• make its promotion a significant commercial strategy?

The funds devoted to the achievement of ecological sustainability by the corporate sector will only ever be significant if they contribute to firms' bottom lines.

  • contribute to leapfrog developments via product offerings?

Movements in the direction of ecological sustainability will only ever be large and quick enough if leapfrog developments are actively pursued.

  • help mobilise the community and the corporate sector?

The sustainability-promoting idea needs to be propagated through the community as fast as possible.

  • contribute to the changing of the corporate playing field?

While many profitable opportunities exist at present to contribute to the achievement of ecological sustainability, not everything that needs to be done will be profitable under the current price structures and regulatory frameworks.

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If the answer is "yes" to these questions then your firm will find the next four sections a useful guide to the tools needed to promote ecological sustainability.

It should be noted that the achievement of local ecological sustainability depends on the achievement of global ecological sustainability. If global life support systems (climate, atmospheric screening of ultraviolet light, productive soils, clean water and air, biodiversity) are deteriorating then local ecosystems and dependent human communities will suffer too. Also, for it to be possible to achieve ecological sustainability it is also necessary that society to have the capacity to solve major problems of any sort. Action on the environment will be sidelined if society is engulfed in major non-environmental issues that it cannot solve.

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12. Strategic positioning

How does a firm which is committed to promoting the achievement of ecological sustainability drive that action focus right through the organisation? (Sutton, 1997)

5-in-1 Customer : One good way to start is to expand the notion of customer service to encompass not only the direct user of the firm's services or goods but also the local community, people globally, future generations and nature. If a firm serves the 5-in-1 Customer in everything it does it will automatically promote ecologically sustainability. Adopting the 5-in-1 Customer concept means that not only will products be produced differently but the types of products produced may be quite different.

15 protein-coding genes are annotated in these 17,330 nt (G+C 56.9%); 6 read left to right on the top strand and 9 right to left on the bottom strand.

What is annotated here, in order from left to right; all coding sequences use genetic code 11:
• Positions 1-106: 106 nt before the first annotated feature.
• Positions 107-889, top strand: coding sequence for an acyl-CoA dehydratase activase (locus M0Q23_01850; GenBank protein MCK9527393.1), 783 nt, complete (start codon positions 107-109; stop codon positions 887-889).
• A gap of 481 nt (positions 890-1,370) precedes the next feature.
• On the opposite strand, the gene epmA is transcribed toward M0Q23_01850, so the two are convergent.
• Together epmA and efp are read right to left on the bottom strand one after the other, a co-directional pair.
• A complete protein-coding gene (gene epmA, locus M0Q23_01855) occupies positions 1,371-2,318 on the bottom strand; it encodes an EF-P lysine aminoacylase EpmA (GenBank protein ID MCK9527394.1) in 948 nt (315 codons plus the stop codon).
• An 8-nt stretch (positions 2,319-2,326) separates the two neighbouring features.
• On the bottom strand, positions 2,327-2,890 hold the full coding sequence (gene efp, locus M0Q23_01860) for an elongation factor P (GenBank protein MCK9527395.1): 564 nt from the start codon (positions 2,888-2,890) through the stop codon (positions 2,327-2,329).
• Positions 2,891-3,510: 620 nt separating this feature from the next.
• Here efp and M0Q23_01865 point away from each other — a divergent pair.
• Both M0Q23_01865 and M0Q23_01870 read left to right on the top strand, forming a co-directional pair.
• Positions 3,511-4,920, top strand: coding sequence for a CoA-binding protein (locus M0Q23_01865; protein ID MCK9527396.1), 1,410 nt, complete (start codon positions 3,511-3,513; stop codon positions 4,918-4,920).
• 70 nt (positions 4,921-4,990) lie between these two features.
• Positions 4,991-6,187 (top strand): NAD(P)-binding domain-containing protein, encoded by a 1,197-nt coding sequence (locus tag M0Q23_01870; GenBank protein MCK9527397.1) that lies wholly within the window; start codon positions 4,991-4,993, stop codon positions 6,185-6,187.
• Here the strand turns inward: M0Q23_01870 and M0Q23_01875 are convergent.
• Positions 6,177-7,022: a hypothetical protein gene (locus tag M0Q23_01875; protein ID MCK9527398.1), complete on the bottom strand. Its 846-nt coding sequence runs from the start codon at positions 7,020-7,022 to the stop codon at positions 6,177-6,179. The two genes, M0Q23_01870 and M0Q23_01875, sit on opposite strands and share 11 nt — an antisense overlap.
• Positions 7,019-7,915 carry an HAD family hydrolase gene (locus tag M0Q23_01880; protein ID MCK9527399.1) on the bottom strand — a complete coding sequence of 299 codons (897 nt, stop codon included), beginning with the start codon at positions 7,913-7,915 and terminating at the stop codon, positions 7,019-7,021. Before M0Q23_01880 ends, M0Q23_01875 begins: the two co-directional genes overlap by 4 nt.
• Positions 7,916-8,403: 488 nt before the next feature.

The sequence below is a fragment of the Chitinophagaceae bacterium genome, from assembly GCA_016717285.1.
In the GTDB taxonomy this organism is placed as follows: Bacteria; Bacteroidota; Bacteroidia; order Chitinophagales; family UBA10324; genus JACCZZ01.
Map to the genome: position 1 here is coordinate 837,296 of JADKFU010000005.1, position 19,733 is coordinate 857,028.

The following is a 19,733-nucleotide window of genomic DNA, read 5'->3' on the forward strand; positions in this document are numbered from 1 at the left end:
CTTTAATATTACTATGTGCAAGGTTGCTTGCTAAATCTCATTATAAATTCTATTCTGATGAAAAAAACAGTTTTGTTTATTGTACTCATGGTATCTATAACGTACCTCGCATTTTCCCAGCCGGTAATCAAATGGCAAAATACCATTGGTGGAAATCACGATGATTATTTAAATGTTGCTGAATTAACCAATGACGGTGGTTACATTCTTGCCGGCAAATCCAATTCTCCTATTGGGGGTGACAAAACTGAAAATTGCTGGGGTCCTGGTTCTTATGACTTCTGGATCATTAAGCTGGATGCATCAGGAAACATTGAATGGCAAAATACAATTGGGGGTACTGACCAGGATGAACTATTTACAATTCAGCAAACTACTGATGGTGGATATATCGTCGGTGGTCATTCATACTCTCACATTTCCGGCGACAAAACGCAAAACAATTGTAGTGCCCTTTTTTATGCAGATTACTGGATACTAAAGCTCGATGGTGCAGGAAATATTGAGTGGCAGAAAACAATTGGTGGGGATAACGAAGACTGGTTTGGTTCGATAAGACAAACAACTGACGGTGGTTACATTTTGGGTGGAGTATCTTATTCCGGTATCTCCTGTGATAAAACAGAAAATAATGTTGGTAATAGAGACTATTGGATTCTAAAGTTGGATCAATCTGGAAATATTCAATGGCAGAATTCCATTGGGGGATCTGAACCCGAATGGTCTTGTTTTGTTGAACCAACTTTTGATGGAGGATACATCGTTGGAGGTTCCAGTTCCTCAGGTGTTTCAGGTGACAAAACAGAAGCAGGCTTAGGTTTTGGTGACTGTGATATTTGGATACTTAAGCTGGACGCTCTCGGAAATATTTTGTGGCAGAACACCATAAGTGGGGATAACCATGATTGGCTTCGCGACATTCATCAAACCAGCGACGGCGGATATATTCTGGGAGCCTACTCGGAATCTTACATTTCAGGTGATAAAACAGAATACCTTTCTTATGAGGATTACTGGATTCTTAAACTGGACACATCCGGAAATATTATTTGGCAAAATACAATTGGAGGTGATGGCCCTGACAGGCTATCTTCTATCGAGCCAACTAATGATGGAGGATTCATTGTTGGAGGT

Inspirational stretch goals: To provide a concrete framework for the 5-in-1 Customer concept to operate in, it is useful to adopt a set of inspirational stretch goals to guide the firm's product development and innovation programs of all sorts. These stretch goals are not something that one would expect to achieve immediately, easily or even in some cases totally, but like the 'zero defects' idea adopted by the Japanese after the Second World War, they point the direction and give a sense of a preferred future state.

Some useful inspirational stretch goals are:

Main

Supporting

  • Zero biodiversity loss
  • Closed-cycle economy
  • Zero life support systems damage
  • ~90% dematerialisation
  • 100% matching of renewable resource production capacity with depletion of fossil resources

 

  • Zero natural productivity loss

 

  • Sustainable population

 

  • Continuous capacity for major problem solving

 

The goals in the second column support all the goals in the first column.

Living in multiple realities: One of the hardest aspects to deal with of committing to goals that imply massive changes in society is that the firm has to survive in the current reality even as it makes efforts (in concert with others) to create a new reality. Indeed with really large changes there may be quite a few distinct phases on the way to the achievement of the inspirational stretch goals so in effect the firm has to live in and plan for multiple realities. This approach needs to be built into the firm's management processes. Blanchard and Waghorn (1997) have recommended creating an improvement structure that reflects these multiple realities. One team the P Team (P for 'present') looks at how to improve the viability of the firm within the present realities and the F Team (F for 'future') looks at how to reposition the firm for different worlds further down the track. Both teams are permanent.

Scenarios of transitions to sustainable futures: To be able to plan for something that does not exist (yet) you have to be able to paint a picture of the possible new reality that is concrete enough to allow people to decide on practical actions. But the future is uncertain so firms will need to create several scenarios to 'sensitivity test' a range of possibilities. Scenarios are a key to identifying possible sustainability-promoting market opportunities. A useful scenario-framing concept for people with a negative twist to their creativity is to get them to imagine their most feared green competitor - then the firm can consider whether it will become that competitor.